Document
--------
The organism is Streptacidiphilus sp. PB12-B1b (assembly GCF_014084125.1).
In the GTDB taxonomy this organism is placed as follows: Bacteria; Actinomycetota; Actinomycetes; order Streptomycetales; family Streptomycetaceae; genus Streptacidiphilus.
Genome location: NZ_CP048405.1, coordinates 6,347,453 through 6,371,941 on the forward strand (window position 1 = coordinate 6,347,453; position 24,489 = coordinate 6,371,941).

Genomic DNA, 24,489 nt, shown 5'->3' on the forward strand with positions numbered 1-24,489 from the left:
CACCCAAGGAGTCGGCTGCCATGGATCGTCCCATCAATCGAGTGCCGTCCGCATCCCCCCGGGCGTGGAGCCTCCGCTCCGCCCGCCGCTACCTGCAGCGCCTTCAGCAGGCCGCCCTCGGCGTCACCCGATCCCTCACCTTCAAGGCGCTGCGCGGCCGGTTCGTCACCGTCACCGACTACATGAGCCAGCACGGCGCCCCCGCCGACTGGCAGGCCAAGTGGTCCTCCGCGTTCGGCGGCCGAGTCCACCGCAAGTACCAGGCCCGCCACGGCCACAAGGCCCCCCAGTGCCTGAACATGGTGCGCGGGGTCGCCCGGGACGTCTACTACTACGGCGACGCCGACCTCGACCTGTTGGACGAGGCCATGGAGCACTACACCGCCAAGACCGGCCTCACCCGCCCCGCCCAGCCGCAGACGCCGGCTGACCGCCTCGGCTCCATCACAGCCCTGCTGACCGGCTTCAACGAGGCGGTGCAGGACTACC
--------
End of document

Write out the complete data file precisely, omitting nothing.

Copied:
The organism is Streptacidiphilus sp. PB12-B1b (assembly GCF_014084125.1).
In the GTDB taxonomy this organism is placed as follows: Bacteria; Actinomycetota; Actinomycetes; order Streptomycetales; family Streptomycetaceae; genus Streptacidiphilus.
Genome location: NZ_CP048405.1, coordinates 6,347,453 through 6,371,941 on the forward strand (window position 1 = coordinate 6,347,453; position 24,489 = coordinate 6,371,941).

Genomic DNA, 24,489 nt, shown 5'->3' on the forward strand with positions numbered 1-24,489 from the left:
CACCCAAGGAGTCGGCTGCCATGGATCGTCCCATCAATCGAGTGCCGTCCGCATCCCCCCGGGCGTGGAGCCTCCGCTCCGCCCGCCGCTACCTGCAGCGCCTTCAGCAGGCCGCCCTCGGCGTCACCCGATCCCTCACCTTCAAGGCGCTGCGCGGCCGGTTCGTCACCGTCACCGACTACATGAGCCAGCACGGCGCCCCCGCCGACTGGCAGGCCAAGTGGTCCTCCGCGTTCGGCGGCCGAGTCCACCGCAAGTACCAGGCCCGCCACGGCCACAAGGCCCCCCAGTGCCTGAACATGGTGCGCGGGGTCGCCCGGGACGTCTACTACTACGGCGACGCCGACCTCGACCTGTTGGACGAGGCCATGGAGCACTACACCGCCAAGACCGGCCTCACCCGCCCCGCCCAGCCGCAGACGCCGGCTGACCGCCTCGGCTCCATCACAGCCCTGCTGACCGGCTTCAACGAGGCGGTGCAGGACTACC